My First Time Using RethinkDB: Building a Simple Chat App

Tomorrow, I’ll be starting as RethinkDB’s newest developer evangelist. While I had read a lot on RethinkDB and played around with it quite a bit, I had never actually built anything with it. For that reason, I decided to build a simple chat app (GitHub Repo) using Node.js, RethinkDB,, and React.js. In this blog post, I’ll show how my chat app handles incoming messages in realtime and some of the things I liked about RethinkDB specifically.

A Chat App Using RethinkDB

RethinkDB Sample Chat Application

This app could not be simpler. When the user enters the app, he will get prompted for his name. At that point, the client establishes a socket connection and starts listening for new messages. When a new message comes in, it is added to an array of messages in the client and React.js re-renders the whole app.

The interesting part about all this is that the database serves as main source of truth at all times. For example, when a message is created on the client-side, the server just adds it to the database:

  // Insert new messages
  socket.on('message', function (data) {
      message: data.message,
      user: data.userName,
      created: (new Date()).getTime()

At the same time, the database is listening to changes on the messages table in order to push them to the client.

  // Listen to new message being inserted
    .then(function(cursor) {
      cursor.each(function (err, row) {
        socket.emit('message', row.new_val);
    .catch(function (err) {
      console.log('err', err);

Things I like about RethinkDB

After making this sample app, there are a couple of things I really liked about RethinkDB that really set it apart from any other database I’ve ever used.

ReQL: RethinkDB’s Query Language

A database is only as good as it’s query language. For a developer, the query language is basically the UI to the database. Thankfully, ReQL (RethinkDB’s query language) does not disappoint.

Usually, when building anything, I try to stay away from interacting with the database directly. In SQL, it my queries always seem flimsy or bug-prone. The mental model for querying the database is very different from how you interact with the data through programming. Often times, I just query a huge chunk of data and then interact with through programming. Is this caused by my lack of expertise in SQL? Certainly! But the learning curve always feels too steep to prevent me from just relying on a good ORM.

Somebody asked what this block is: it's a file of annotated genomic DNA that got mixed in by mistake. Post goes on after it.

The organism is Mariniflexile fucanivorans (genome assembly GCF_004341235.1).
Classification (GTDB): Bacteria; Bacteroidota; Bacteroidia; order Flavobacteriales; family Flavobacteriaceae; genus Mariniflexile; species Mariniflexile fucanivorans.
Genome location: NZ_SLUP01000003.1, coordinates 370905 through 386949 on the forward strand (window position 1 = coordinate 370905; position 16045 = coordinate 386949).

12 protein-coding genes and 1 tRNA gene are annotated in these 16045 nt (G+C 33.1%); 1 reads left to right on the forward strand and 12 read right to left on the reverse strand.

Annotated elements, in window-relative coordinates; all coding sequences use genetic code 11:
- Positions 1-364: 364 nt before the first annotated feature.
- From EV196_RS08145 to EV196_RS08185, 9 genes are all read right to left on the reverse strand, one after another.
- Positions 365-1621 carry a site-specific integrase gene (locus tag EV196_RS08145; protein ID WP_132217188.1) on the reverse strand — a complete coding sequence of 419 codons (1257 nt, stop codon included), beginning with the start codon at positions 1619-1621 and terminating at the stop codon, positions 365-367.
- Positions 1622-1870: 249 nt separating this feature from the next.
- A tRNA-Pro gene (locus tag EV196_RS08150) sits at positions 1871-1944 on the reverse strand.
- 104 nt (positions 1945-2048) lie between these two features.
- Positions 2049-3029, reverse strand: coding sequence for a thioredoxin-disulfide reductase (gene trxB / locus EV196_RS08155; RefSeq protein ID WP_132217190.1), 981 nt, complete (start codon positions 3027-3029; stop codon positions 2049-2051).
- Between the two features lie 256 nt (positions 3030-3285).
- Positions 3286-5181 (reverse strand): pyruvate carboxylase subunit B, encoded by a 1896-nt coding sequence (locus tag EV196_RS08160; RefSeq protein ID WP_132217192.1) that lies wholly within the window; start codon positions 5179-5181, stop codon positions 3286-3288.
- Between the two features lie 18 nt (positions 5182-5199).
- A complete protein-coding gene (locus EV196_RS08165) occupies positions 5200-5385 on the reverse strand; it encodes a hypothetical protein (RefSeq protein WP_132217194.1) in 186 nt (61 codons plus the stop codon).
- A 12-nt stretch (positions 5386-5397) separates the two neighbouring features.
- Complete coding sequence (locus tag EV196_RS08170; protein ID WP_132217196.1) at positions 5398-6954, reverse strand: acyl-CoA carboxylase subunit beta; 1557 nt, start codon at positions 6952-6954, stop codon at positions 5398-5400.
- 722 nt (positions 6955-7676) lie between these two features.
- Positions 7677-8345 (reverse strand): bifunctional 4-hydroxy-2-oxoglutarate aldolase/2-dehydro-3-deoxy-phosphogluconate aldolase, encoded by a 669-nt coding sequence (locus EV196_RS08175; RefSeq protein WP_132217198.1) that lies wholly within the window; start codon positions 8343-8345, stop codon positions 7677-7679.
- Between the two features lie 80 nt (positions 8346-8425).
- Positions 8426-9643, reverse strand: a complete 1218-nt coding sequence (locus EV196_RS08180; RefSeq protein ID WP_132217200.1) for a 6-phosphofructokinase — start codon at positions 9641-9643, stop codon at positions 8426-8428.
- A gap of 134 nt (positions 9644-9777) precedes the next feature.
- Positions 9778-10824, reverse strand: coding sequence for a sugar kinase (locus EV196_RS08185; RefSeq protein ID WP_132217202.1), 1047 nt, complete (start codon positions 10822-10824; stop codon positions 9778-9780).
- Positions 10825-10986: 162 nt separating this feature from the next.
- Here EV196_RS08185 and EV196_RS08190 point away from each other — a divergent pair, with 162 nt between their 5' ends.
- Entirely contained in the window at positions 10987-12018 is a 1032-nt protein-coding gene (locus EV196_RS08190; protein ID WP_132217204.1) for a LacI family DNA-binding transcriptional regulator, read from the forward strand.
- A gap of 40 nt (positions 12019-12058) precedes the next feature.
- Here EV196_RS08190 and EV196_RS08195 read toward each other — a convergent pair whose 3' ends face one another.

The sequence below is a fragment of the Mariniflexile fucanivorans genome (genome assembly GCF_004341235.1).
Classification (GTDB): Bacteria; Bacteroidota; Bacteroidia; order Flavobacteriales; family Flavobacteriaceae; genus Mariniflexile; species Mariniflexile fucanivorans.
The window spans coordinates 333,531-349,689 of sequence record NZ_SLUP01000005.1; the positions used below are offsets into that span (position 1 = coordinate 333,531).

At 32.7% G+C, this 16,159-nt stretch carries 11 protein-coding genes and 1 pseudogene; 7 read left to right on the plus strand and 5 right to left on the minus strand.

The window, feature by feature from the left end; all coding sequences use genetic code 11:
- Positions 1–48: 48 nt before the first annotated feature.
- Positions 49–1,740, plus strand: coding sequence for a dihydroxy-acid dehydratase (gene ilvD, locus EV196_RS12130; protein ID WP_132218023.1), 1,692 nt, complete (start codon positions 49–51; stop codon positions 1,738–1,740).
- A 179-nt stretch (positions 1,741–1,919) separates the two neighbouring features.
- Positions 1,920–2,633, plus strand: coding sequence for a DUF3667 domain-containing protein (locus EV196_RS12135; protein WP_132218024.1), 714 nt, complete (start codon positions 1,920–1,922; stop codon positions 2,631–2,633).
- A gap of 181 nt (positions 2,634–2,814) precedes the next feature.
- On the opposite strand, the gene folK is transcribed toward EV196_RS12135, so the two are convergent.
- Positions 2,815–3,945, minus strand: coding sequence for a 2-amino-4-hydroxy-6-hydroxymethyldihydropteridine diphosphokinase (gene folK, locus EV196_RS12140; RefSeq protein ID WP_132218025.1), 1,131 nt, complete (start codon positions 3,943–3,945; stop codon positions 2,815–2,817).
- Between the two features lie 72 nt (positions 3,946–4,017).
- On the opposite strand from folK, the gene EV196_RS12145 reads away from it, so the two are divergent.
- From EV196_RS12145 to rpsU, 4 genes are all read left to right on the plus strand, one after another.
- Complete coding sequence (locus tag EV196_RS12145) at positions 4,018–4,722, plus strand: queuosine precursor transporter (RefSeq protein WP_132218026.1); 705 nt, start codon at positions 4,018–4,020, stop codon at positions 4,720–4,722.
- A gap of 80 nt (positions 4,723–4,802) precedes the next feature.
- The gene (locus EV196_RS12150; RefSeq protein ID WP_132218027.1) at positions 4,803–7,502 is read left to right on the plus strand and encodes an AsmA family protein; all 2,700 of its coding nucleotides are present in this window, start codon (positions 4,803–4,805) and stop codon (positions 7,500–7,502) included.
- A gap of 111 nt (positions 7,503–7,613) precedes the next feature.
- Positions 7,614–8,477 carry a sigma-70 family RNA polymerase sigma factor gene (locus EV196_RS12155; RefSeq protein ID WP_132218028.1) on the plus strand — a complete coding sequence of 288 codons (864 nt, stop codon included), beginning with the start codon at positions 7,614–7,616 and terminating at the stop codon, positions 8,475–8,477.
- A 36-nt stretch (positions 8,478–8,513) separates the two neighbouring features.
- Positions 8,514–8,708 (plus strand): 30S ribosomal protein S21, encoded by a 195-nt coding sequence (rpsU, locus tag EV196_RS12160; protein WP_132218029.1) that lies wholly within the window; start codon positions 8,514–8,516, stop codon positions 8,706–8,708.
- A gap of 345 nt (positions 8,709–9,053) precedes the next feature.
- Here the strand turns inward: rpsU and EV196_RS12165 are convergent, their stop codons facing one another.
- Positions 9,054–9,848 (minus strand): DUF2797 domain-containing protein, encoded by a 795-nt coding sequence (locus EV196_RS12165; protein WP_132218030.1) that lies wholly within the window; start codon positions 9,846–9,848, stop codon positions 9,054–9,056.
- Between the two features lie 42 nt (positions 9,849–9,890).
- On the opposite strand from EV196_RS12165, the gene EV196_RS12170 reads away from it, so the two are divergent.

With MongoDB, I have the opposite problem. I’m comfortable querying the database directly and understand the concept of documents fairly well. Yet, MongoDB’s querying capabilities feel very limited. I end up querying the database and then manipulating my data in order to get the data into shape.

With ReQL (can you see where I’m going here?), you get the best of both worlds. The database is easy to query and un-intimidating, but the query language is very powerful. Rather than writing ‘queries’, RethinkDB feels more like programming with data, much like you would interact with data with something like underscore/lodash or the standard library in Python.

Changesfeeds: Listening to Realtime Changes in Your Data

ReQL is incredibly cool, but ultimately, the experience of using it is not THAT different from other databases. The one feature that makes RethinkDB really special is changefeeds. But, what are changefeeds?

In ReQL I can query the database and have a promise (in JavaScript) that’s fired when that query is done.

  .then(function (results) {
    // This will fire then our query results comes back

In RethinkDB, you can have exactly the same query and just add .changes() to it.

  .then(function (cursor) {
    // This will fire once and return a cursor
    cursor.each(function (err, row) {
      // this row has changed

This single function has the potential to totally change how realtime applications are built (Ok! I’m a little biased, I know). The feature prevents some of the common pitfalls of building realtime apps, where developers have to be either polling the database or writing complex abstractions to keep track of changing data.

Admin View: Why would I use this? Oh, wait. This is pretty awesome

RethinkDB Admin View

When I first read about this feature, I wasn’t too excited about it. Why would I use the admin view when I can just use the command line? Turns out, I have been using the admin view (specifically the data explorer) a LOT! Before writing a query into my code, I usually test it on the admin view and play around with. It’s a really nice way to learn ReQL and how RethinkDB works in general.

Final Thoughts

RethinkDB has a lot to offer and has a surprisingly low barrier to entry for anyone who’s already familiar with programming. The query language is very simple, yet powerful. The .changes feed is obviously a game-changer and it’ll be very interesting to see what people build with it. As I start getting deeper and deeper into RethinkDB, I’m sure I’ll be able to not only build a lot of cool stuff, but also change the way in which I build software.

You can play around with the app or go check out the code in GitHub.